In Ontario, an estate Trustee is entitled to receive compensation for his/her time and trouble expended in connection with the administration of the Estate. Assuming the personal representative chooses to take compensation, the amount allowed is ultimately subject to the approval of the beneficiaries affected or alternatively, the approval of the Court on an application to approve the Estate Accounts. The amount received as Executor's compensation is taxable and accordingly if the Trustee is a substantial residual beneficiary, it often makes sense to waive the compensation and accept the resulting increased legacy. Based on practice, the general guideline for assessing appropriate compensation tends to be based upon on an amount approximately equal to 5% of the value of the Estate or 2.5% of assets realized and 2.5% of assets distributed. If the Estate administration involves the management of Estate assets over a prolonged period of time, there may also be an ongoing care & management fee.
The legal fees for services rendered to the Trustee are a separate charge to the Estate. To the extent, however, that the services of the Estate solicitors extend to matters of Estate administration as distinct from pure legal work that component of legal charges may be considered to be a part of the Trustees' compensation.
As with other legal services, the amount for legal fees incurred by the Estate is primarily a function of the time involved.
Apart from probate fees, there are unique income tax liabilities which would include:
1. A Terminal Tax Return for the deceased for the current year up to the date of death. The capital gains tax rules provide that an individual is deemed to have sold all non-exempt capital assets at their value on the date of death. Any resulting deemed capital gains are then reportable and payable with the Terminal Return. The Terminal Return is due April 30th of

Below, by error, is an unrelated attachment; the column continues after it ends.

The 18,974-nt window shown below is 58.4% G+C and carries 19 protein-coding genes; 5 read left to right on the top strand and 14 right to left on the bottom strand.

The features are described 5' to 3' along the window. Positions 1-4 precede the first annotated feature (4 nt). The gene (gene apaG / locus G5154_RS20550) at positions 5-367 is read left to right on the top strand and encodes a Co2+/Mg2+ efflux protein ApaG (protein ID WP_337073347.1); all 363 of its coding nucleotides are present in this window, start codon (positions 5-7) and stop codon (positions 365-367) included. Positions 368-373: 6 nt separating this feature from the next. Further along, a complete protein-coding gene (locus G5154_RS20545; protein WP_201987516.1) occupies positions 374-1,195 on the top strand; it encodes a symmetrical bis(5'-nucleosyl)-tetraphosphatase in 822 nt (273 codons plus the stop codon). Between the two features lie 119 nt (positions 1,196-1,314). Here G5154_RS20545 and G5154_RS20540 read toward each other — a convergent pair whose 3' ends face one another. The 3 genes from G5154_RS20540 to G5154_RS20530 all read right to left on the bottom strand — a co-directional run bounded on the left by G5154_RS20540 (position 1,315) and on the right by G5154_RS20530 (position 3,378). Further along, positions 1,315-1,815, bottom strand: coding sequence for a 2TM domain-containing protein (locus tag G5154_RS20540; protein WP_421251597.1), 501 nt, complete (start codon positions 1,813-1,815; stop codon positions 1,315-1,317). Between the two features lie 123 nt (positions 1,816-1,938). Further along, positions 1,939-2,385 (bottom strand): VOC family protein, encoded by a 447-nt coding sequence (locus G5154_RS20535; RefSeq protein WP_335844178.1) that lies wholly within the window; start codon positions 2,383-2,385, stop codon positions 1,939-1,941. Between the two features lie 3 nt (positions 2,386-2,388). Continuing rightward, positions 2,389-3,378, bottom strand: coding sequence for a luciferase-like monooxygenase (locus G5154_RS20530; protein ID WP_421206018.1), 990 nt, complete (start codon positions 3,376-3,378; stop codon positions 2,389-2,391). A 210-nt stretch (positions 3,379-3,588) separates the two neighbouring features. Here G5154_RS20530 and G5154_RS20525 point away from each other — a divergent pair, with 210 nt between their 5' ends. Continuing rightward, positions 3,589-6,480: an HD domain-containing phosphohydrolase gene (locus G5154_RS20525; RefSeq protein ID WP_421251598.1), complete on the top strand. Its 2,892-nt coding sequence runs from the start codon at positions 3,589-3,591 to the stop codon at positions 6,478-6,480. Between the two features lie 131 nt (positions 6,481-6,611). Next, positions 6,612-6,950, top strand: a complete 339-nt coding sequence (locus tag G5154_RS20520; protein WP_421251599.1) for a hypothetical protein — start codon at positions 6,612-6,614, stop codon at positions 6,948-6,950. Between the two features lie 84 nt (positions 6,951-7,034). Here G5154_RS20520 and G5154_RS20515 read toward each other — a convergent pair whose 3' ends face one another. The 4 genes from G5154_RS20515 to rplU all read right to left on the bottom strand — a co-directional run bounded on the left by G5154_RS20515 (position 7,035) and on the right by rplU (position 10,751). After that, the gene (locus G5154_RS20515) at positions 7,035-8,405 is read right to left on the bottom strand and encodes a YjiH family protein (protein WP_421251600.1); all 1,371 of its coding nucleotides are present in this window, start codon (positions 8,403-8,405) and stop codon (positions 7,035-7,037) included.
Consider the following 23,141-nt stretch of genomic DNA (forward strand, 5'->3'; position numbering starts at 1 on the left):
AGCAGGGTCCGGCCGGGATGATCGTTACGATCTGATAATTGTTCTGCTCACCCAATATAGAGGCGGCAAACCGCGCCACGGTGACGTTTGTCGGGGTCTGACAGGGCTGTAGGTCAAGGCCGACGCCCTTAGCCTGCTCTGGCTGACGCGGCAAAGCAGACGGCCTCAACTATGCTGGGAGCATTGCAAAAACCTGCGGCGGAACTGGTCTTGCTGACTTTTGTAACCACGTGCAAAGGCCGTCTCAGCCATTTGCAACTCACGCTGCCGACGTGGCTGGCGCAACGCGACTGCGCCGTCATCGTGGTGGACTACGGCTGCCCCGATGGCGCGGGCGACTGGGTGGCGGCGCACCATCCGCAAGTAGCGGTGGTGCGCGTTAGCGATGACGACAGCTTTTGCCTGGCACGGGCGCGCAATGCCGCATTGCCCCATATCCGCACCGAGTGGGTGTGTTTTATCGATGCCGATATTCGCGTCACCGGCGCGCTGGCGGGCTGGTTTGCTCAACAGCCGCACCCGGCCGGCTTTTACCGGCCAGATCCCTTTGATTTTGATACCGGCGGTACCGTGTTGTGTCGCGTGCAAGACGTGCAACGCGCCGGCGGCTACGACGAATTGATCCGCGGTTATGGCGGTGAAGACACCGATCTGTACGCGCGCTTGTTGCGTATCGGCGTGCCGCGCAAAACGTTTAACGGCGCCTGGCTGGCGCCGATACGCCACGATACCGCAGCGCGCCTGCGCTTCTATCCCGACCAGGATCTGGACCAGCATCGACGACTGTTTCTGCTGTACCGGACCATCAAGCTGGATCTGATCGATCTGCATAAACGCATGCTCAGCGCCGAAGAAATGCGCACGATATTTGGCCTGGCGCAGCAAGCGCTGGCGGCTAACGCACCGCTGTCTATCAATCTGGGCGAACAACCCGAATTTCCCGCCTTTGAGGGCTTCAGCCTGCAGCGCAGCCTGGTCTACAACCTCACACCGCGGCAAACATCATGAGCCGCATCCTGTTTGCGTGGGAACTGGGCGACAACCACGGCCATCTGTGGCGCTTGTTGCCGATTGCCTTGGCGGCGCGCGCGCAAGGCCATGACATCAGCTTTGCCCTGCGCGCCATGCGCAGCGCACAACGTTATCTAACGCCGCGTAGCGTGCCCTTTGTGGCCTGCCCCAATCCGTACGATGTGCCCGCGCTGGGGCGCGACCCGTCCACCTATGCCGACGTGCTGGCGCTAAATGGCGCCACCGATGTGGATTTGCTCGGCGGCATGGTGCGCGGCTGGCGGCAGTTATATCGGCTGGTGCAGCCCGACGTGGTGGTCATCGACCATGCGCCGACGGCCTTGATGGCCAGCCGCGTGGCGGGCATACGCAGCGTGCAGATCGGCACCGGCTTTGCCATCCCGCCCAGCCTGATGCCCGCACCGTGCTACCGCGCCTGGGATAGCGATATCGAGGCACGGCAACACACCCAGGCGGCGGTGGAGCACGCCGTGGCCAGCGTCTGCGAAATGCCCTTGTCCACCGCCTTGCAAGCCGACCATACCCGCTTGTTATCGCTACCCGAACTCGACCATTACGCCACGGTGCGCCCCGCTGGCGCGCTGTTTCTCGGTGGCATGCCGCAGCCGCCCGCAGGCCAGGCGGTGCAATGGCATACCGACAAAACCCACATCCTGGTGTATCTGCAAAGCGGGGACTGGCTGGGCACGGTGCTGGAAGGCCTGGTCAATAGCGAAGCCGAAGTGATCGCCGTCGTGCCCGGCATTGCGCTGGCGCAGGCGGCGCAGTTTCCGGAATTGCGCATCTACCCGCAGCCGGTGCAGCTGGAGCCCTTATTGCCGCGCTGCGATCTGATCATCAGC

the year following death or within six (6) months of death, which ever is later. An asset which qualifies as the deceased's principal residence is exempt so selling the home does not provoke tax liability.
2. The Estate is responsible to complete a T-3 Return for the periods following death until the income producing assets of the Estate are finally disbursed. There may be further capital gains issues when assets are actually sold following death. The first T3 Return is due not later than ninety (90) days following one year of death (15 months).
The Trustee is liable to ensure that Tax Returns are filed and taxes paid. For that reason, it may be recommended to apply to Revenue Canada for a Certificate of Tax Clearance before completing final distribution of the Estate assets. This protects the Trustee from personal liability for unpaid taxes. The application for a final tax clearance certificate has in recent years become increasingly time consuming and can encourage Revenue Canada to make more rigorous inquiries and reopen matters which for all practical purposes were closed. For these reasons, particularly where the trustees have a substantial interest in the residue of the estate, it can make sense to waive the application for a clearance certificate.